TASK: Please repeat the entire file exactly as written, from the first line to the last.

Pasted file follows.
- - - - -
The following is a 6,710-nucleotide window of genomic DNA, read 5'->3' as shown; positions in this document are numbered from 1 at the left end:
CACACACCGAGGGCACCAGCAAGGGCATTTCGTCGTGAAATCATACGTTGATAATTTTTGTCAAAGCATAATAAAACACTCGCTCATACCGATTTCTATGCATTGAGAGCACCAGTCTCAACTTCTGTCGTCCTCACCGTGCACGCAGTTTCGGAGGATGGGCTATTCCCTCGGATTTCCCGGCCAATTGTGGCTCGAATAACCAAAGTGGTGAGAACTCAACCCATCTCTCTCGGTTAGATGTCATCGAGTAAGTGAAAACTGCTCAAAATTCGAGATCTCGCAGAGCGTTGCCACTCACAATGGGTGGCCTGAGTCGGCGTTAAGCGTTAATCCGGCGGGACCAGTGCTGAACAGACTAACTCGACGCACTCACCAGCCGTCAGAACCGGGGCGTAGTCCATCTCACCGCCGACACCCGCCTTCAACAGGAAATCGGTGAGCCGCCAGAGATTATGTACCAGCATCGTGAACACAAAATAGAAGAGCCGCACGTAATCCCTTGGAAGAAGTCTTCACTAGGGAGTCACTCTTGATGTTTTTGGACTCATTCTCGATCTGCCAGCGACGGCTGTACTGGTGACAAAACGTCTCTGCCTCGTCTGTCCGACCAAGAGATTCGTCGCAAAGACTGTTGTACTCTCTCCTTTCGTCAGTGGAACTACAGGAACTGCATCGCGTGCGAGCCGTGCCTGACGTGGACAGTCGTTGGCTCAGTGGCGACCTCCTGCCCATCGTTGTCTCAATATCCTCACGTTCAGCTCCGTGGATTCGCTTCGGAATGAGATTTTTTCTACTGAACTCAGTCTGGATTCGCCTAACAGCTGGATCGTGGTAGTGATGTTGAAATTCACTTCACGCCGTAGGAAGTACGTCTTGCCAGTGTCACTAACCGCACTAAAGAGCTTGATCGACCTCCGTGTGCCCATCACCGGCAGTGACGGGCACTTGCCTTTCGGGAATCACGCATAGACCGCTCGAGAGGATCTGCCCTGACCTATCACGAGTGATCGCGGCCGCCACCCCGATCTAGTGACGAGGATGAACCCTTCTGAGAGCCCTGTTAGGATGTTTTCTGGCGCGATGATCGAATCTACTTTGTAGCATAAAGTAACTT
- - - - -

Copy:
The following is a 6,710-nucleotide window of genomic DNA, read 5'->3' as shown; positions in this document are numbered from 1 at the left end:
CACACACCGAGGGCACCAGCAAGGGCATTTCGTCGTGAAATCATACGTTGATAATTTTTGTCAAAGCATAATAAAACACTCGCTCATACCGATTTCTATGCATTGAGAGCACCAGTCTCAACTTCTGTCGTCCTCACCGTGCACGCAGTTTCGGAGGATGGGCTATTCCCTCGGATTTCCCGGCCAATTGTGGCTCGAATAACCAAAGTGGTGAGAACTCAACCCATCTCTCTCGGTTAGATGTCATCGAGTAAGTGAAAACTGCTCAAAATTCGAGATCTCGCAGAGCGTTGCCACTCACAATGGGTGGCCTGAGTCGGCGTTAAGCGTTAATCCGGCGGGACCAGTGCTGAACAGACTAACTCGACGCACTCACCAGCCGTCAGAACCGGGGCGTAGTCCATCTCACCGCCGACACCCGCCTTCAACAGGAAATCGGTGAGCCGCCAGAGATTATGTACCAGCATCGTGAACACAAAATAGAAGAGCCGCACGTAATCCCTTGGAAGAAGTCTTCACTAGGGAGTCACTCTTGATGTTTTTGGACTCATTCTCGATCTGCCAGCGACGGCTGTACTGGTGACAAAACGTCTCTGCCTCGTCTGTCCGACCAAGAGATTCGTCGCAAAGACTGTTGTACTCTCTCCTTTCGTCAGTGGAACTACAGGAACTGCATCGCGTGCGAGCCGTGCCTGACGTGGACAGTCGTTGGCTCAGTGGCGACCTCCTGCCCATCGTTGTCTCAATATCCTCACGTTCAGCTCCGTGGATTCGCTTCGGAATGAGATTTTTTCTACTGAACTCAGTCTGGATTCGCCTAACAGCTGGATCGTGGTAGTGATGTTGAAATTCACTTCACGCCGTAGGAAGTACGTCTTGCCAGTGTCACTAACCGCACTAAAGAGCTTGATCGACCTCCGTGTGCCCATCACCGGCAGTGACGGGCACTTGCCTTTCGGGAATCACGCATAGACCGCTCGAGAGGATCTGCCCTGACCTATCACGAGTGATCGCGGCCGCCACCCCGATCTAGTGACGAGGATGAACCCTTCTGAGAGCCCTGTTAGGATGTTTTCTGGCGCGATGATCGAATCTACTTTGTAGCATAAAGTAACTT